The process is most apparent when trying to make out an object in the dark. It takes longer to receive an image in dim lighting, and the delay can often stretch long enough to be apparent to the conscious mind. Surely you've experienced "seeing" something in the dark that slowly resolved into something else. Children are particularly prone to the phenomenon - seeing monsters in the shadows that turn out to be just a teddy bear when they look at it long enough.

Once we've identified the object we must then attempt to interpret what we're seeing. This is the tricky part - and the point where variations of human behavior occur. The key is that the brain never actually "sees" anything in the real world - it gets only a very limited amount of the available information and must construct an understanding based on incomplete data. It performs this trick largely by relying on expectations based on its past understanding of the world. What we "see" today is what we expect to see based on what we think we saw in the past. Since it lacks a comprehensive connection with the outside world, the mind creates or acquires a set of rules and expectations with which to interpret the limited information coming in through its sensors. These learned rules and expectations become the mind's world view - its internal definition of reality.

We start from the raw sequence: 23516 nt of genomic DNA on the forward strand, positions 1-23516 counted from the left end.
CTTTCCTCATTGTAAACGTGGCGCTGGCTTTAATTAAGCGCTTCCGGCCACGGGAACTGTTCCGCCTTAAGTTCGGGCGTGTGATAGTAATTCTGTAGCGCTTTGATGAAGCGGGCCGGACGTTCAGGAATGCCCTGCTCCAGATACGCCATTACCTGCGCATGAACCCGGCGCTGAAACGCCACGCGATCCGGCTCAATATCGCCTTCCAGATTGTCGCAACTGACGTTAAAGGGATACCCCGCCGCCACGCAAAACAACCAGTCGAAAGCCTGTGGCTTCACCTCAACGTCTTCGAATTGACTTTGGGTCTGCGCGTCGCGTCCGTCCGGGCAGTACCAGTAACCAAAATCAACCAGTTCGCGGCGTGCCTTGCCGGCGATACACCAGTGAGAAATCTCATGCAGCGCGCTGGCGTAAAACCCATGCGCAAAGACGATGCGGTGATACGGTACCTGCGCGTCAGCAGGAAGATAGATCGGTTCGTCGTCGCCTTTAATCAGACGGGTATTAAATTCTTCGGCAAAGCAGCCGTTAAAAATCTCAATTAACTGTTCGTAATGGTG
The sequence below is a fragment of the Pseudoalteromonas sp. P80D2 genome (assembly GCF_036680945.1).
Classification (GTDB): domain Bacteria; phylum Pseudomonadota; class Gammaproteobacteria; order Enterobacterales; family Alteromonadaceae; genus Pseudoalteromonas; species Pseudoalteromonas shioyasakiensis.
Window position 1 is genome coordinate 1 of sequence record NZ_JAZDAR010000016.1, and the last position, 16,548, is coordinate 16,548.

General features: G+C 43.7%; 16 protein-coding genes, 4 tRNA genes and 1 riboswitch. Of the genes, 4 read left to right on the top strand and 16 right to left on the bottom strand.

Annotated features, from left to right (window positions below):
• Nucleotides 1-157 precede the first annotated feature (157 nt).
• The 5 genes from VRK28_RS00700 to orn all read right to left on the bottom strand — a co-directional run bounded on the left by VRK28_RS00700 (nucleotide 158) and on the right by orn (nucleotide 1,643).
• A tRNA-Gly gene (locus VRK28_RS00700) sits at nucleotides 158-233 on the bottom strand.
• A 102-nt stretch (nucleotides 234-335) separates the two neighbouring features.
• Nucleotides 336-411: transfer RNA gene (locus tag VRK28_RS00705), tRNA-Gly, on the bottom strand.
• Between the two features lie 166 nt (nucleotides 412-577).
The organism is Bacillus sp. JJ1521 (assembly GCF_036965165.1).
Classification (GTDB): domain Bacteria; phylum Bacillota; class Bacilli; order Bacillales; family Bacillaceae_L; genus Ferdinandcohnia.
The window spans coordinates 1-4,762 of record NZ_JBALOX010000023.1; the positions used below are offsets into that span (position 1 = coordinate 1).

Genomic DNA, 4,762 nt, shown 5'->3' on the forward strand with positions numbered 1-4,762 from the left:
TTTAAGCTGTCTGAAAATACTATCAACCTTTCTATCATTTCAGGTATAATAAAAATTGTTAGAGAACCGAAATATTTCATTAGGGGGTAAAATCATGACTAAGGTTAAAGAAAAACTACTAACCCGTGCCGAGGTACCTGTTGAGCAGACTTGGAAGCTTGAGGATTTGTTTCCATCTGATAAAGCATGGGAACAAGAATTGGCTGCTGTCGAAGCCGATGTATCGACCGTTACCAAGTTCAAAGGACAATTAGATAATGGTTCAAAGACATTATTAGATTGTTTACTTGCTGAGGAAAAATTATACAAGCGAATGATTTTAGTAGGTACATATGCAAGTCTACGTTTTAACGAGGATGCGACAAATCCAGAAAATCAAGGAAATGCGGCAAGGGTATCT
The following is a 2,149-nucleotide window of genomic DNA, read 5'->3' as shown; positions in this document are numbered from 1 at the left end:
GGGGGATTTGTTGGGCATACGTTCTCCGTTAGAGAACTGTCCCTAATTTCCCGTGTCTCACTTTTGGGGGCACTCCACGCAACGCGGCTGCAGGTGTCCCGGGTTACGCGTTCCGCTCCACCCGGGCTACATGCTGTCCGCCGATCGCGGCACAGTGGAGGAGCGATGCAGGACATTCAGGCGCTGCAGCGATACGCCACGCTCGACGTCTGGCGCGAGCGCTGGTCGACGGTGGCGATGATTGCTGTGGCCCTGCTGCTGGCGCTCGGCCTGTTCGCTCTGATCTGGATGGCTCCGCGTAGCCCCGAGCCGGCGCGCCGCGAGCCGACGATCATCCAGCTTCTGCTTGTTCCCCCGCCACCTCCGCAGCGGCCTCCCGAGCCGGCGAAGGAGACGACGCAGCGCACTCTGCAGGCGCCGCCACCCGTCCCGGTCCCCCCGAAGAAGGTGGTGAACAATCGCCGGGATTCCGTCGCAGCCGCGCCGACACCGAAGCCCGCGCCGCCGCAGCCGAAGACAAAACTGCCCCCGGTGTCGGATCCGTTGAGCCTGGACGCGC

Once a world view has been established, the mind uses it to interpret the limited information received from the senses into useful information and to determine the rest of the body's reactions to that information. From that point on, the mind's world view becomes more important in the interpretation of reality than the raw information coming in from the sensors - raw data that doesn't fit the mind's expectations is either rejected or distorted to fit.